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John Gilbert diary entry

10 December 1844 - 11 December 1844

Page 133. Volume 1

from 6 to 5 lbs the reason we do not kill a bullock and thus obtain a good supply of dried meat is that Christmas day being so near at hand everyone feels anxious to put off the killing day in order to have the satisfaction of eating Roast Beef on the 25th. Roper α Brown did not return till the evening their whole days-sport only amounting to 8 small Pigeons. a poor meal for 8 hungry men, however we made it suffice, the Dr. did not return during the night, we all supposing that he had gone too great a distance to return before dark, and thus camp out and return early in the morning. Fine warm wea=ther during the morning with the wind Easterly, in the afternoon cooling breezes from the Northward and Westward, in the evening thunder Storms from the S.W. but we escaped the heavy showers.

Wed 11th Dec. The Dr. not returning this morning makes us all feel anxious as to the cause of his long absence, being with Charlie we are under no apprehen=sion of his being lost, but fear some other serious consequences may of occurred, if he does not return to day it will be necessary for two of us to go in pur=suit of them, Our cattle having strayed away in the night we sent Brown off early to bring them in, they had however not left the fine flat with its rich young grass, being about 3 miles away. Our horses had gone up the creek, these also were brought in. In a ramble with my Gun, I saw nothing new and the only addition to the species met with thus far was the Dicrurus bracteatus. I observed the following species most numerous, Ptilotis fusca - Ptilotis penicil=latus - Ptilotis chrysops -Poephila cincta - Amadina modesta - Malurus melanocephalus - Cinclorhamphus rufescens - Oreica gutturalis - a few specimens of the fol=lowing were observed, Platycercus paliceps - Euphema pulchel=lus - Chlamydera maculata - Halcyon Sanctus - Malur=us cyaneus - Platycercus (new) - Rhipidura motacilloides - Seisura volitans -Glyciphila ocularis - Trichogloss=us pusillus - Trichoglossus Swainsonii - Geophaps scripta - Phaps chalcoptera - Collocalia ariel - Tropidorhynchus corniculatus - Tropidorhynchus citreogularis - Artamus sordidus - Grallina Australis - Strepera - - - Graucalus mentalis - Colluricincla cinerea - Petroica bicolor - Microeca macroptera - Dicaeum hirundinaceum - Estrelda annulosa - Climacteris - Centropus Phasianellus - Scythrops Nova-Hollandiae - Cacatua galerita - Aprosmictus erythropterus - Myzantha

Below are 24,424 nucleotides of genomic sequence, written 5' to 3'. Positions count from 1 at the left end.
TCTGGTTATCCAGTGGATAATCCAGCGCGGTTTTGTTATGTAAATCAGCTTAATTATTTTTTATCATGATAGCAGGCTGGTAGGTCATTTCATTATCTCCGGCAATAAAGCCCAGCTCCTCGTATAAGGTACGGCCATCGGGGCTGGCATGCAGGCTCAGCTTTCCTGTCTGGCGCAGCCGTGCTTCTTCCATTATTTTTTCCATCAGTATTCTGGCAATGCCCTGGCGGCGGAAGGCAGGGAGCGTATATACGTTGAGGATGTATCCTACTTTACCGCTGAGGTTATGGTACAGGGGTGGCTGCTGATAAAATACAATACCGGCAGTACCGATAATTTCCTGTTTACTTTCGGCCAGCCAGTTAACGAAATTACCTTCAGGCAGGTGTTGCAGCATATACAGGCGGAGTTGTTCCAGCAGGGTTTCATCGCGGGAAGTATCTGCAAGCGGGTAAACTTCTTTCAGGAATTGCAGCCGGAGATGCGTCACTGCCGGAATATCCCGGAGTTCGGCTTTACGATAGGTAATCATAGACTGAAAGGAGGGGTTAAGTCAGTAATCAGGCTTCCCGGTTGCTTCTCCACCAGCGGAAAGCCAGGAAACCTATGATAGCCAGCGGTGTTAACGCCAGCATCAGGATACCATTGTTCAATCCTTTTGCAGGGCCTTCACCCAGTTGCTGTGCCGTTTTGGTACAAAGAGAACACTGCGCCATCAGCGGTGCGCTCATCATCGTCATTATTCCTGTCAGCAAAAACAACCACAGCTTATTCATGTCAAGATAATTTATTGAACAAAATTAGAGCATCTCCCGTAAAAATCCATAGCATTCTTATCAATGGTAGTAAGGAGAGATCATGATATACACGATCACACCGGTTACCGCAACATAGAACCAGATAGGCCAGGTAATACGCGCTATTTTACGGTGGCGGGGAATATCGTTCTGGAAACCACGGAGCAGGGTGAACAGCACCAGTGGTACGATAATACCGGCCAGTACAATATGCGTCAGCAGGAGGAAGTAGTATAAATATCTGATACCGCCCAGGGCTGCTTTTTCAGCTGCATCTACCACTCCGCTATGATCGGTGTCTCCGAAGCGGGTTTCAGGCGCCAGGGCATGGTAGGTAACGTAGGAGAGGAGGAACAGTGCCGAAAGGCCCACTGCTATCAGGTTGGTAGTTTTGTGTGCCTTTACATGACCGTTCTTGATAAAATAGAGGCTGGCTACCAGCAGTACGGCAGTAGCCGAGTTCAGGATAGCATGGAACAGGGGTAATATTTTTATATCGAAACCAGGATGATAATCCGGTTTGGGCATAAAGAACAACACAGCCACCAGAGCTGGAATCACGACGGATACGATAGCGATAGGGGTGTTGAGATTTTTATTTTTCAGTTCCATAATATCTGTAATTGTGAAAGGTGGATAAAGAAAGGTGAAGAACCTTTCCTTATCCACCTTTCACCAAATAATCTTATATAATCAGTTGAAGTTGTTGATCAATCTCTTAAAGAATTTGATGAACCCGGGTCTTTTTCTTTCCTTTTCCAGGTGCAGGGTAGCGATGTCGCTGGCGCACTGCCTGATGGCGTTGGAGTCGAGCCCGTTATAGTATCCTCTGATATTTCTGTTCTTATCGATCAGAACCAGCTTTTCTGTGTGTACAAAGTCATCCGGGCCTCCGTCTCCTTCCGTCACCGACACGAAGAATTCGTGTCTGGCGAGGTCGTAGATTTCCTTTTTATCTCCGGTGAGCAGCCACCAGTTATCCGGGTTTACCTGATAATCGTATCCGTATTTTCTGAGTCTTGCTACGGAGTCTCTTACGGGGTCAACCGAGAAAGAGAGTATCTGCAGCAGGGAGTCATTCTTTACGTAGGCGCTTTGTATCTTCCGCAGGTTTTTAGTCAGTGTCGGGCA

garrula - Melithreptus - Ptilotis auricomis - Sphecotheres Australis - Turtur spilonota -Turtur - Turtur --- Megalurus galactotes - Eurystomus Australis - Artamus leucopygialis -

Perdix Australis - Cuculus cineraceus - Estrelda Lathami - Estrelda temporalis - Milvus affinis - Athene strenua? - Athene Boobook? - Aegothelus Nova-Holl. - Podargus --?-- Merops ornatus - Pachycephala pectoralis - Artamus minor165.

The Dr. put an end to our fears and anxiety by his return in the evening alone Charlie coming in about an hour after. the Dr. and him disagreed as to the course they should steer and they separated 3 hours before making the camp166, the Dr. in this instance fairly distanced Charlie, it seems the Dr. faced a difficulty in finding a pass over the range, and when fairly over had to travel a considerable distance without finding water, and when at last he succeeded was so late

Note 165

See the index of zoological names at the end of this transcription for a modern translation of these names. This is indexed by alphabetical order of the names as Gilbert gave them. Note yet another distributional observation by Gilbert concerning the "Platycercus (new)", the Paradise Parrot Psephotus pulcherrimus. Gilbert also collected and prepared as skins several individuals of the species he mentioned above. These specimens can now be found in National Museums Liverpool: on the 9th December a White-plumed Honeyeater Lichenostomus penicillatus (D1015s, male) and an Australasian Figbird Sphecotheres viridis (D5531s, male); on the 10th December a Yellow-faced Honeyeater Lichenostomus chrysops (D1063s, male), two Plum-headed Finches Neochmia modesta (D1757d, female; D5550s, immature male) and a Spangled Drongo Dicrurus bracteatus (D5527s, male). An egg of the Red-backed Wren Malurus melanocephalus, collected on 11th November 1844 - probably by Gilbert from this locality - is in the “Wilson” [= Gould] Collection at Tring. It might be worth recording that the Plum-headed Finch D5550s actually revisited Erythrina Creek in 1990, this time by coach, when I took five of Gilbert’s original birds on the Royal Geographical Society of Queensland’s “Following in the footsteps of Leichhardt” tour.

Note 166

Leichhardt remarked in his Journal (1847) that "My Blackfellow quitted me on the range, as he had done before ... and it was too evident that I could not rely upon him in times of difficulty and danger".